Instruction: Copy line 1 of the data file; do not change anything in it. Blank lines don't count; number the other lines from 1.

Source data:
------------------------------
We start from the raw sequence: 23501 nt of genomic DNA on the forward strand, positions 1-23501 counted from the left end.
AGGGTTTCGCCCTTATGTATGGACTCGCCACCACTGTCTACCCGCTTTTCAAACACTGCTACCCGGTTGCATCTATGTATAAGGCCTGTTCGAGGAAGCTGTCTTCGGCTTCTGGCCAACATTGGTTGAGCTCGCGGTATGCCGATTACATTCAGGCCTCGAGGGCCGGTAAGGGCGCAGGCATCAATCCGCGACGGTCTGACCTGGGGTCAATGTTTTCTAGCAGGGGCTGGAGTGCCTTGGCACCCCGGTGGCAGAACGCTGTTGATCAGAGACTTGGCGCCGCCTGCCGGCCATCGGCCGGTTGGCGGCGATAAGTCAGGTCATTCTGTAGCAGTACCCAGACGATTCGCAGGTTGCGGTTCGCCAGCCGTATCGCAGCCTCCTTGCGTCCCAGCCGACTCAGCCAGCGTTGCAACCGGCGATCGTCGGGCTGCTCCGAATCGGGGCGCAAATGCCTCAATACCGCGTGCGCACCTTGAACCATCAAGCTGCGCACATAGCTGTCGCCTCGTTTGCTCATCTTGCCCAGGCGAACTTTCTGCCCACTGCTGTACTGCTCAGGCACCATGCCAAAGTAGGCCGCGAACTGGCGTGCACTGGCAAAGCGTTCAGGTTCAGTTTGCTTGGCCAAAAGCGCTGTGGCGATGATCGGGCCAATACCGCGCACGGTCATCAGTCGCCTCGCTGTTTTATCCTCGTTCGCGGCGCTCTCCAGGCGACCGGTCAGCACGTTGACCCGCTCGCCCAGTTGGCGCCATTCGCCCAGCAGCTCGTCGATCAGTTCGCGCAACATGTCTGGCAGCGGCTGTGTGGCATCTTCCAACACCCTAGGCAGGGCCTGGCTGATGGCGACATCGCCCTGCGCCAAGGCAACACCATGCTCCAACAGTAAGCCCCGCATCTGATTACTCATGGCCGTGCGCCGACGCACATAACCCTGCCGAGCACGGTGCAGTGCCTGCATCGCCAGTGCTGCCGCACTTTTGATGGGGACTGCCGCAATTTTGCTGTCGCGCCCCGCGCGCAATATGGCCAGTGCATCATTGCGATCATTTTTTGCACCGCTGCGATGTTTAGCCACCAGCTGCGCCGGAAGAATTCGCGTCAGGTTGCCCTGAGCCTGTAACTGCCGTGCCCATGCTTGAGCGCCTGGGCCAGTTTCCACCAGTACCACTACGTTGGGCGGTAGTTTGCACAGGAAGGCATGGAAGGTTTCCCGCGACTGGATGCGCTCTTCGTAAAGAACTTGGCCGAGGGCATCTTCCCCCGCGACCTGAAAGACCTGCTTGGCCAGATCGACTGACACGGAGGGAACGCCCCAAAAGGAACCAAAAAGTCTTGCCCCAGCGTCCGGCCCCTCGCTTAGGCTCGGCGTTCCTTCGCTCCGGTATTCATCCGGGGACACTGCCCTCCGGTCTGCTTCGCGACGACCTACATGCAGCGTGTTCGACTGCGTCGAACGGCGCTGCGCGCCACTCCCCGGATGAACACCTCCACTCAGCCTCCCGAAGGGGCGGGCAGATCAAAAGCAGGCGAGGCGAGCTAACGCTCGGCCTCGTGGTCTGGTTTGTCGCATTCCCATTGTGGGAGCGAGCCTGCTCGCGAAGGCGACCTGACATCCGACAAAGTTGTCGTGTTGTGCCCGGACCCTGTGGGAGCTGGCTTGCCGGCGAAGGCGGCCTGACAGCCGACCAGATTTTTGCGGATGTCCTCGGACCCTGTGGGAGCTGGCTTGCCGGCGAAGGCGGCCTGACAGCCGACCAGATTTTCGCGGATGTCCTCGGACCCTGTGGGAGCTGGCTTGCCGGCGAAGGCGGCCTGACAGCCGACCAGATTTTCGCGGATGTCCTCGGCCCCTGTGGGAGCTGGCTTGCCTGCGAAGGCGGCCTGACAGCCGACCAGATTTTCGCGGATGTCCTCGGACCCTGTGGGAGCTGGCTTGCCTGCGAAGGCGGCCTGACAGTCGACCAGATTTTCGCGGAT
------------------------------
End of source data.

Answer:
We start from the raw sequence: 23501 nt of genomic DNA on the forward strand, positions 1-23501 counted from the left end.